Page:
U.S. auto sales slipped in January as predicted but still had a strong showing at 1.14 million vehicles when compared to the year ago total of 1.16 million. WardsAuto puts the seasonally adjusted annual rate at 17.46 million, the highest January rate since 2006.
Used cars are expected to flood the market this year as leases end, giving consumers a lower priced alternative to new cars, said Mark Wakefield, head of automotive at AlixPartners. According to Wakefield, off-lease volume will rise to 3.36 million cars and trucks this year and new car sales will slip to 17.3 million.
“The biggest factor we see affecting sales is used-car prices,” said Wakefeld in a comment to Bloomberg. “Those cars will need buyers and they will find buyers.”
After two record years, automakers are beginning to trim production with temporary layoffs while trying to move excess inventory.
Edmunds analyst Jessica Caldwell said vehicle sales are expected to decrease 1 to 4 percent in 2017.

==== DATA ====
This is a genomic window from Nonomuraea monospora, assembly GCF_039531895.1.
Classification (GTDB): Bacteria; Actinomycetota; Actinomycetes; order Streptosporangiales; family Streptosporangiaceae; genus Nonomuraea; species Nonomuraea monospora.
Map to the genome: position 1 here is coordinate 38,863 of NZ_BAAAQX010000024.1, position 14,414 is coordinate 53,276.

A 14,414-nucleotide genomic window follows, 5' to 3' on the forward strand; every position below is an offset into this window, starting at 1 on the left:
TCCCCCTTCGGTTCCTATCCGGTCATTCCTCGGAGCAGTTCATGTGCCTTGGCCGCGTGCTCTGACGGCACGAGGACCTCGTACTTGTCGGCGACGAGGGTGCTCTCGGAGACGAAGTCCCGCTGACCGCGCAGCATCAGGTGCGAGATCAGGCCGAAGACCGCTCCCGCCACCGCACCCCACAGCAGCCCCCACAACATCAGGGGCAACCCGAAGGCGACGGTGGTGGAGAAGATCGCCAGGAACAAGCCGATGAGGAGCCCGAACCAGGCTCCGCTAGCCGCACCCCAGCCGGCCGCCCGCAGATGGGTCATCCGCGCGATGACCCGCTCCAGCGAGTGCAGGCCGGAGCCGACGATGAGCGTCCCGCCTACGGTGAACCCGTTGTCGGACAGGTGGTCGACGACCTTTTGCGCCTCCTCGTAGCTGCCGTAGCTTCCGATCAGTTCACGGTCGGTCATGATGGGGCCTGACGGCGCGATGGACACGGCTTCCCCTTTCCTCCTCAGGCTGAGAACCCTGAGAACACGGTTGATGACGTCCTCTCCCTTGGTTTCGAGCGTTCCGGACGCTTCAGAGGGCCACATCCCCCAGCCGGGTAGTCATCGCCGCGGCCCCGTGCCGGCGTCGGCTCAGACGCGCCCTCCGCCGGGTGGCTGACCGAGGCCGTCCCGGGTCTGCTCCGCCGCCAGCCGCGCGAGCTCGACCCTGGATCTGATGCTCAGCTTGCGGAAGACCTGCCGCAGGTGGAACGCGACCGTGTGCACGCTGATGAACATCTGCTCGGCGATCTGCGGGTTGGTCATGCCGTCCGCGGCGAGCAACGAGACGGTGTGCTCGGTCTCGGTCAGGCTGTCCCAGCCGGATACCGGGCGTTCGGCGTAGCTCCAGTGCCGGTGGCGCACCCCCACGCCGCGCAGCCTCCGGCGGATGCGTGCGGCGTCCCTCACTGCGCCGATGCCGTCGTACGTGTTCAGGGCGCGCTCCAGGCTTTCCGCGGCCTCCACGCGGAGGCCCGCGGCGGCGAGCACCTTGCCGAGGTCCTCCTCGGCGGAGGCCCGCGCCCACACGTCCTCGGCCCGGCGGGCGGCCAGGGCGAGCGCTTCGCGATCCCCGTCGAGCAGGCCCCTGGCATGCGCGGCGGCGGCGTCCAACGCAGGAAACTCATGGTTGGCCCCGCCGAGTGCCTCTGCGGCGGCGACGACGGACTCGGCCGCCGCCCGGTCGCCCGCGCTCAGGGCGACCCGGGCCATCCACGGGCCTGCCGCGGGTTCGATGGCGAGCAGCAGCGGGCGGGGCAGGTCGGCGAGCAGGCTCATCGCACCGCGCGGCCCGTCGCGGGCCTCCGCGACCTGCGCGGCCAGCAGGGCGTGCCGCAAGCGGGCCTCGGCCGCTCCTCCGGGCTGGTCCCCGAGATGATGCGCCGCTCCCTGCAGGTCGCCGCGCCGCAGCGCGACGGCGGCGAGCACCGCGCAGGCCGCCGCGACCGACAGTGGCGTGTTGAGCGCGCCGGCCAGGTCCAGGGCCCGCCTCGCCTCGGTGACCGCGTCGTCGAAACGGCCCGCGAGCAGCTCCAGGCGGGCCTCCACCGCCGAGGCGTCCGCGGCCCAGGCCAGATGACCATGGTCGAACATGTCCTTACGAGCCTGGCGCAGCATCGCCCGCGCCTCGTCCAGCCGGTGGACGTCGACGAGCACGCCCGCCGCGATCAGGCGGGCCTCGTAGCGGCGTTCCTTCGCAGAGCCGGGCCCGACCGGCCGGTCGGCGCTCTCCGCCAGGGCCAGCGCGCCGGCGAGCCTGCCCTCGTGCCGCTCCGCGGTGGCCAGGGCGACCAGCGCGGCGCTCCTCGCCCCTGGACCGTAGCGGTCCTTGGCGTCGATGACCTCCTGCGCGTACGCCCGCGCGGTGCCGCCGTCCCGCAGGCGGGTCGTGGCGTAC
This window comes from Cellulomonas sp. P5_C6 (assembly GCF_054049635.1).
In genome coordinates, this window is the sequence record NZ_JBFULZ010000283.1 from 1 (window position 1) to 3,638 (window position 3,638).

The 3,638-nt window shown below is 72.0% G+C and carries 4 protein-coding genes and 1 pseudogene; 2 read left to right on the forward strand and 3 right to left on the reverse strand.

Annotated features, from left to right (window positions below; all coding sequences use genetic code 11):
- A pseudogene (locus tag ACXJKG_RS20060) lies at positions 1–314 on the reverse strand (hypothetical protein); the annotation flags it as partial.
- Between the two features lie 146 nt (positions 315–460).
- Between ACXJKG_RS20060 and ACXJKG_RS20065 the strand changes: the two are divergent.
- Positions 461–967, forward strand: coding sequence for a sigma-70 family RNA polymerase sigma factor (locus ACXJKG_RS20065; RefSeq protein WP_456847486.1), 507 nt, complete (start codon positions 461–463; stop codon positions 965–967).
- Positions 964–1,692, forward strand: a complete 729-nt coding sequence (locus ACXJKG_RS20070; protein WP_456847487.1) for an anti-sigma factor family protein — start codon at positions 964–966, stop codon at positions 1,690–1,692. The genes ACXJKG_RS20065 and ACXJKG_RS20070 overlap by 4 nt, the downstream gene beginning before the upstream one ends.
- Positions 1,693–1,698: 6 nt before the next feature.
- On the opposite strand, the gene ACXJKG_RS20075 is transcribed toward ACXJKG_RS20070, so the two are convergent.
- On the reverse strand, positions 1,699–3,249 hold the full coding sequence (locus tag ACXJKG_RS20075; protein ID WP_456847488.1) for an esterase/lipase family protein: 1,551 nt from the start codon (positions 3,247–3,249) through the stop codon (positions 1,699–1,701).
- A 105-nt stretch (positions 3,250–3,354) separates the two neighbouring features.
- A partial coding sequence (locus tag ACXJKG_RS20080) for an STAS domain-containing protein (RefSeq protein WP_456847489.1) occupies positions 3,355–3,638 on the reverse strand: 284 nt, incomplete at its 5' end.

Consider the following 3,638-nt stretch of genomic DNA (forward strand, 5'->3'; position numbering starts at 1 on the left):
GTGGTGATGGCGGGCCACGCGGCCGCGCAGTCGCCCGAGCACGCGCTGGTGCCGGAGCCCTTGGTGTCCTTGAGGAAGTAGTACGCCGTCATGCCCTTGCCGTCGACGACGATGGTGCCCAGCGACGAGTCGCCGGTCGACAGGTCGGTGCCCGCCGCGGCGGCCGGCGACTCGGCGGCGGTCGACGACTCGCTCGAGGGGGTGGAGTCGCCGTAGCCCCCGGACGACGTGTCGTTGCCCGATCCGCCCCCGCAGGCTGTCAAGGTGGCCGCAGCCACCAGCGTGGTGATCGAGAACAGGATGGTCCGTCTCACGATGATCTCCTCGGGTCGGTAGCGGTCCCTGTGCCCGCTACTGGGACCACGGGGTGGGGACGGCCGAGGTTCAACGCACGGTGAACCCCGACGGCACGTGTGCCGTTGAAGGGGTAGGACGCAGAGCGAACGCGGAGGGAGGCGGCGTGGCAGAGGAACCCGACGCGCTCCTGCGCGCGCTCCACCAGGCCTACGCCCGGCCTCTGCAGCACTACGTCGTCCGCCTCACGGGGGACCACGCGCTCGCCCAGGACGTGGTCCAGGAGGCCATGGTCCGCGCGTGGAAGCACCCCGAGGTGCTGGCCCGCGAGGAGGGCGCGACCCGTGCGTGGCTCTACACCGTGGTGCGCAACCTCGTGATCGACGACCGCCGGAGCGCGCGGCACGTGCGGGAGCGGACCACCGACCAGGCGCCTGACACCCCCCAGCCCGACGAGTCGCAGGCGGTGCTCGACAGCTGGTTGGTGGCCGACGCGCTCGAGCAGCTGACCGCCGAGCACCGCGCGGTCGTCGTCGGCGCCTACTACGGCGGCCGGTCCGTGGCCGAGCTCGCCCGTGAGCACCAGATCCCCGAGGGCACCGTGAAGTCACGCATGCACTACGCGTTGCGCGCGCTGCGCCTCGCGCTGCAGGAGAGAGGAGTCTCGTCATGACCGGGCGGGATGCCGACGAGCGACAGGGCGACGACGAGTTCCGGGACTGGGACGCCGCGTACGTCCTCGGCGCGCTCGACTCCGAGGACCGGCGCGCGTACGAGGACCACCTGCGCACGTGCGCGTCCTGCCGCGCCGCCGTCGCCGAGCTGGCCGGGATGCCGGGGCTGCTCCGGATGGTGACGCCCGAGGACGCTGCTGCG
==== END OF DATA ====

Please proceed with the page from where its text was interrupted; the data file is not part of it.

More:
“Even though it’s down, it’s sort of to be expected at this point,” said Caldwell as quoted by The Detroit News. “It’s not necessarily bad news, we’re simply running out of people to buy cars.”
Car sales are expected to plateau according to the Center for Automotive Research, which analyst Bernard Swiecki says is not a bad thing after the record sales of 2015 and 2016. Swiecki says the industry is in the mid-phase of the buying cycle and can expect a resurgence of sales in 2020.
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